Paul Cherry

Article Summary:

Questions that are appropriate and brief enough for warming up a client.

Fire Up Sales with Warm-Up Questions

Asking prospective customers about their business problems right off the bat is risky, unless your prospect has volunteered the information beforehand. It's tempting to try warming up your prospect with small talk about the weather or an interesting item in her office--but it's easy to overdo it. You don't want her standing there tapping her foot impatiently while you wax eloquent about the framed vacation photos on her desk. Like so many businesspeople, she's probably seriously pressed for time. What any harried executive wants to know right away is: "How will you eliminate my business headaches and help me turn a profit?"

Examples of Effective, Efficient Warm-up Questions
What attracts salespeople to the career they've chosen is the ability to communicate with customers. But even the best salespeople have two flaws to watch out for:

  1. They talk too much, despite their best intentions.
  2. They're too eager to get the sale in the bag, because they're under so much pressure to sell.

By now you're thinking, "Okay, but if I can't jump into problem areas right away, and I can't make small talk about my prospect's fine taste in office décor, what do I talk about in the first few minutes as we ease into business dialogue, without making her feel like I'm wasting her time?" Try these:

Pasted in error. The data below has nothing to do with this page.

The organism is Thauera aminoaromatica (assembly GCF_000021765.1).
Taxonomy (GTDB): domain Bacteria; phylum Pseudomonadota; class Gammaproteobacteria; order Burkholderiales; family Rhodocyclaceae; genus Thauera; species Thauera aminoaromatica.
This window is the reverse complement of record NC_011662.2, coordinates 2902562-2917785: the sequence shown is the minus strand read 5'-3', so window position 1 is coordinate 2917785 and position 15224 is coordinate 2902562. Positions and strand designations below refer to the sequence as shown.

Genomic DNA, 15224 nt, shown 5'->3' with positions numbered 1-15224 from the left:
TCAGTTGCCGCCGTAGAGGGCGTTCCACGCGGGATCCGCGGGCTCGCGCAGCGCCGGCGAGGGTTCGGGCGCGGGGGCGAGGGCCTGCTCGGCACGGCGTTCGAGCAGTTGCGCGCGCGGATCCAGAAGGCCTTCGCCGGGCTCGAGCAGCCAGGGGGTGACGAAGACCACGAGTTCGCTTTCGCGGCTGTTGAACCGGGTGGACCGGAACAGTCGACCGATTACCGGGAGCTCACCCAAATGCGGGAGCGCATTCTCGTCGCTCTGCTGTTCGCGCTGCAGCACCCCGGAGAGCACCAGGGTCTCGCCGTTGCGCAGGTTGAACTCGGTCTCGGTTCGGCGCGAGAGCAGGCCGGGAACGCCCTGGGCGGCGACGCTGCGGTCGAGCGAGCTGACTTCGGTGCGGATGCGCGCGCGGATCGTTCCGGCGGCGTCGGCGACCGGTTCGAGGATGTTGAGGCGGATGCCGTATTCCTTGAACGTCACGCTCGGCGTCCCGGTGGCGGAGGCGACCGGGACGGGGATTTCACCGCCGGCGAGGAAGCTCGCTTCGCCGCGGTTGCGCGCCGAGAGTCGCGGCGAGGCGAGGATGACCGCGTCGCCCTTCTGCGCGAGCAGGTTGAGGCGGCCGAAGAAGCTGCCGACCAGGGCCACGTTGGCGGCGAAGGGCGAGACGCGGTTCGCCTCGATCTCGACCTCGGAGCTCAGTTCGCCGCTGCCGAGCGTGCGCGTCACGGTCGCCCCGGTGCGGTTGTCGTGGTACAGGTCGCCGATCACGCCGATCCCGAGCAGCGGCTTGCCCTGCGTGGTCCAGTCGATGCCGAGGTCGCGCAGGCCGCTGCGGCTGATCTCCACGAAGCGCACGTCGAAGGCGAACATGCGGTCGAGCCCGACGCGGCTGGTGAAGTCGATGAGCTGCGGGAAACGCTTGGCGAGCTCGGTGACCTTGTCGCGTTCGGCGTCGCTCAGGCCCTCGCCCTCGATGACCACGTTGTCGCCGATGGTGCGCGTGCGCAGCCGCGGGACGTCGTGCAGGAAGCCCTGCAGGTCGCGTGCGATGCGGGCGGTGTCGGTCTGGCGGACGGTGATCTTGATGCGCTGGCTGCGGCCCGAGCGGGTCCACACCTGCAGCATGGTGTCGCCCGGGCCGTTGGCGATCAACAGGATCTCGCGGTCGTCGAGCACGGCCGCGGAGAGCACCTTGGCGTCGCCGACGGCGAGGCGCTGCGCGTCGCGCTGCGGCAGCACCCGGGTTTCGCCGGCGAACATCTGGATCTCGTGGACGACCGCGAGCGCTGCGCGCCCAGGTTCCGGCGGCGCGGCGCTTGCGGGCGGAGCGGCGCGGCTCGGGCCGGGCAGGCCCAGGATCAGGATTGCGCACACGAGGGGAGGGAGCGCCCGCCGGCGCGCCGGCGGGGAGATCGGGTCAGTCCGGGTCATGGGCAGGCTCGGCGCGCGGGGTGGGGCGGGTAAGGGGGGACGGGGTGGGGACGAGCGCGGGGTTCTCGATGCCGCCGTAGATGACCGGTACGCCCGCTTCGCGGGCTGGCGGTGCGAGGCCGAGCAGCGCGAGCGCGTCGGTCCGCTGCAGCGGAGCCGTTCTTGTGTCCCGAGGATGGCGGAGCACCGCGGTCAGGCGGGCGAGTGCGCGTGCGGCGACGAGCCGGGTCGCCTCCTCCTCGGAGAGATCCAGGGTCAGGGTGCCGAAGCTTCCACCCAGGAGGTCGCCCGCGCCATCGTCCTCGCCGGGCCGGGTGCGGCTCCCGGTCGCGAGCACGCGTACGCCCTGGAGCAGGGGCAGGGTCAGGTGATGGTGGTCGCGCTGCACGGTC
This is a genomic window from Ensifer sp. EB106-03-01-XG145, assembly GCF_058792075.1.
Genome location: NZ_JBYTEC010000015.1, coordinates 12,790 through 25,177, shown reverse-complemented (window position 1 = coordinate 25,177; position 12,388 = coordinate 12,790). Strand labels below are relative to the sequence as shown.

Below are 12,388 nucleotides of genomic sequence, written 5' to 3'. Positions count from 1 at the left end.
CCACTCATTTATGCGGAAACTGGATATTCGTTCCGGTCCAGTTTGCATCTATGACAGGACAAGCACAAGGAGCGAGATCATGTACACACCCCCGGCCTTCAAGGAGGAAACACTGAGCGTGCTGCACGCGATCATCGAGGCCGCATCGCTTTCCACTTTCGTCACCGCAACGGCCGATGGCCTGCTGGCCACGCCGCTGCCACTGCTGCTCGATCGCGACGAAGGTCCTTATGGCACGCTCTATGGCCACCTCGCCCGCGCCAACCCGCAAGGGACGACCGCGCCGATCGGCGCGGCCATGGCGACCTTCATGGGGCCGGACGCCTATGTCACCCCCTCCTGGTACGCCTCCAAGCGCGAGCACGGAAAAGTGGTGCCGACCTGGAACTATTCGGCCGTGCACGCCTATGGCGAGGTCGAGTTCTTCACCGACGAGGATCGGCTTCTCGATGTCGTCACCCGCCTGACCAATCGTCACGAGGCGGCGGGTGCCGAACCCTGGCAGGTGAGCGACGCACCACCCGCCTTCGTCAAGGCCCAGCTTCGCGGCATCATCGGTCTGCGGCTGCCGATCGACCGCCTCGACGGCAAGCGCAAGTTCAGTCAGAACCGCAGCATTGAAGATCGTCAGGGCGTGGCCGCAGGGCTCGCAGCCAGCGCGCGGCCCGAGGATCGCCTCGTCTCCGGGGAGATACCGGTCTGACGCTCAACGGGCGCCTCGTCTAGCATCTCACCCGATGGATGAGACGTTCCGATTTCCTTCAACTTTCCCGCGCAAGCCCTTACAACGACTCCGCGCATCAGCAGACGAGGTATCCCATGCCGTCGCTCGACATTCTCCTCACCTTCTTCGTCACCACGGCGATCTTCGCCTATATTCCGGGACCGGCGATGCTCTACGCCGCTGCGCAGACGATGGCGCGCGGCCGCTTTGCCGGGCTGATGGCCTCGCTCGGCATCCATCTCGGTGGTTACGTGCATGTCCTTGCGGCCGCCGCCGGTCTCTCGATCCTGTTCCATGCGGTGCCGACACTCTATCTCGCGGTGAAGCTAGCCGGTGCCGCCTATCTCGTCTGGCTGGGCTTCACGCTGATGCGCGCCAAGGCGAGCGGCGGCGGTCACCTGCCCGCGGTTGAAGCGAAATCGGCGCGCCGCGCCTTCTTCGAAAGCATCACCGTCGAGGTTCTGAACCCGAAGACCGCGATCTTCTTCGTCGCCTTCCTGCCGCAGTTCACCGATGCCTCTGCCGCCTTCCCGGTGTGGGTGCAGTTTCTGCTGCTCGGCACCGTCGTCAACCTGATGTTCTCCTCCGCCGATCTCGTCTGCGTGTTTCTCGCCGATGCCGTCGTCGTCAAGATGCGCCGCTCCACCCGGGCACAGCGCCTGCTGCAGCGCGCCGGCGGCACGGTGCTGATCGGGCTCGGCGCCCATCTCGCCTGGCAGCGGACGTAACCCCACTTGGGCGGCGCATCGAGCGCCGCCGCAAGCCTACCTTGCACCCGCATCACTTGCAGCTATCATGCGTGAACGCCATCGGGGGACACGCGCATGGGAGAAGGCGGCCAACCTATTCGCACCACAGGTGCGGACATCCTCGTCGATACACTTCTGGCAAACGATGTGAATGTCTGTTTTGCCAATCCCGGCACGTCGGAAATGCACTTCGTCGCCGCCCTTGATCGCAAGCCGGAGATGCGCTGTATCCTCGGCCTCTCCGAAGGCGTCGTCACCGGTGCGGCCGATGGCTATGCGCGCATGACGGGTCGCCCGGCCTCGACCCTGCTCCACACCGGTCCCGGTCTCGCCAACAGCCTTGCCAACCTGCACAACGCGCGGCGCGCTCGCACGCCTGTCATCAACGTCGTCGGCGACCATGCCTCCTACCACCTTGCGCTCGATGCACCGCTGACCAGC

• "How long have you been with this organization? What originally led you to this firm?"
  • "What would your best customers say are the reasons they enjoy doing business with you?"
  • "If your employees (team, coworkers, boss, etc.) were to describe this organization in five words or less, what words would come to mind?" (Listen carefully to the words given, then respond: "The word _____ is a good one; could you elaborate on that for me?")
  • "What would you say you like most about your work? ...Least?"
  • "What would you like to achieve that you're not achieving now?"
  • "Since you've been with the company, what are some of the biggest hurdles you've faced?"
  • "How have your job and responsibilities evolved since you started with the company?"

Salespeople survive the rigors of such a demanding profession because they have strong egos. Keep in mind, though, that customers have strong egos, too, and they want to talk as much as you do! We must get away from pointless small talk, yet we can't just dive headlong into business issues, either. It's like plunging into a whirlwind marriage, only to realize that you don't truly know this person you've impulsively vowed to share your life with.

Before you can work with your customer on a solution to her problem, you need to get to know her. Trust can't be rushed, and a business relationship can't be forged within a specific time frame of your choosing. The good news is that if you really listen to what your customers have to say, you'll instill confidence in them, forming the foundation upon which to build a powerful business relationship. Use well-chosen warm-up questions to get your customers talking, listen carefully to their answers, and you'll learn the best way to meet their needs.

Paul Cherry is President of Performance Based Results, an international sales and leadership training organization serving 1,200 organizations to date. His book, "QUESTIONS THAT SELL", is available from AMACOM Books. Paul can be reached by phone at 302-478-4443 or email. For more information see

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